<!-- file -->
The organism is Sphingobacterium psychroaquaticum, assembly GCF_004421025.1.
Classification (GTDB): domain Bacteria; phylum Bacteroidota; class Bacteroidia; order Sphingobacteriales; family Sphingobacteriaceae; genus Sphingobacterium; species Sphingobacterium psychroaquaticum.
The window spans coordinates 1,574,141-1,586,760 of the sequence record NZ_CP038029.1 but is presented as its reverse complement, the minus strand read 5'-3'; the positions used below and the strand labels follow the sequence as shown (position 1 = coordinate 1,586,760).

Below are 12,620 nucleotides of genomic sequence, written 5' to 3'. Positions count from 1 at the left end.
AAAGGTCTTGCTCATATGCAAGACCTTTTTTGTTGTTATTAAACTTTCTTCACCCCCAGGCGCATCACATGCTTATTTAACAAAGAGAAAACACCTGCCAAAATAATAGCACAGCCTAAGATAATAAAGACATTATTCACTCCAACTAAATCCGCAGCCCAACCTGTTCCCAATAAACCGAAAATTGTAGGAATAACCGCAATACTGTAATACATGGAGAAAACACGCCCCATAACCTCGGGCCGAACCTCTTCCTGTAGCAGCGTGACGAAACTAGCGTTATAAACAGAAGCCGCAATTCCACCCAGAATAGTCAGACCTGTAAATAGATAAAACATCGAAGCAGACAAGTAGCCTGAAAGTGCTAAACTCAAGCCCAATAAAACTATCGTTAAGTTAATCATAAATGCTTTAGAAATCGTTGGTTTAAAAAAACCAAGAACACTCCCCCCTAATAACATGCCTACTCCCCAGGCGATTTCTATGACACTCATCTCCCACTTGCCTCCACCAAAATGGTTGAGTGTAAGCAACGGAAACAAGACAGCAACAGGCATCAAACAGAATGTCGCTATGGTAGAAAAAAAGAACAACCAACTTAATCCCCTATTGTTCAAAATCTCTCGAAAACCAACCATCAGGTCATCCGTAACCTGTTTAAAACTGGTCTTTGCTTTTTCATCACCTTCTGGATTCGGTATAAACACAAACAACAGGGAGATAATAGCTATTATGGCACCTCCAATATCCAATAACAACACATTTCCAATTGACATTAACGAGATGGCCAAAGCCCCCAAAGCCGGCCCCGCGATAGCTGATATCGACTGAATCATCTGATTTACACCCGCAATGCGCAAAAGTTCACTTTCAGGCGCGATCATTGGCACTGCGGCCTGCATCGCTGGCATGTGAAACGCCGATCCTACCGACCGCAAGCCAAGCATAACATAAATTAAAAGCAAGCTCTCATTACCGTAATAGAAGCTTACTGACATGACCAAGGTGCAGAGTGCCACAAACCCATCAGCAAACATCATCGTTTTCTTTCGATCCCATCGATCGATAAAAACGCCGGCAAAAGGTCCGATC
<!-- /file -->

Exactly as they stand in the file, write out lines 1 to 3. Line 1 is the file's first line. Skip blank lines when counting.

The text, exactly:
The organism is Sphingobacterium psychroaquaticum, assembly GCF_004421025.1.
Classification (GTDB): domain Bacteria; phylum Bacteroidota; class Bacteroidia; order Sphingobacteriales; family Sphingobacteriaceae; genus Sphingobacterium; species Sphingobacterium psychroaquaticum.
The window spans coordinates 1,574,141-1,586,760 of the sequence record NZ_CP038029.1 but is presented as its reverse complement, the minus strand read 5'-3'; the positions used below and the strand labels follow the sequence as shown (position 1 = coordinate 1,586,760).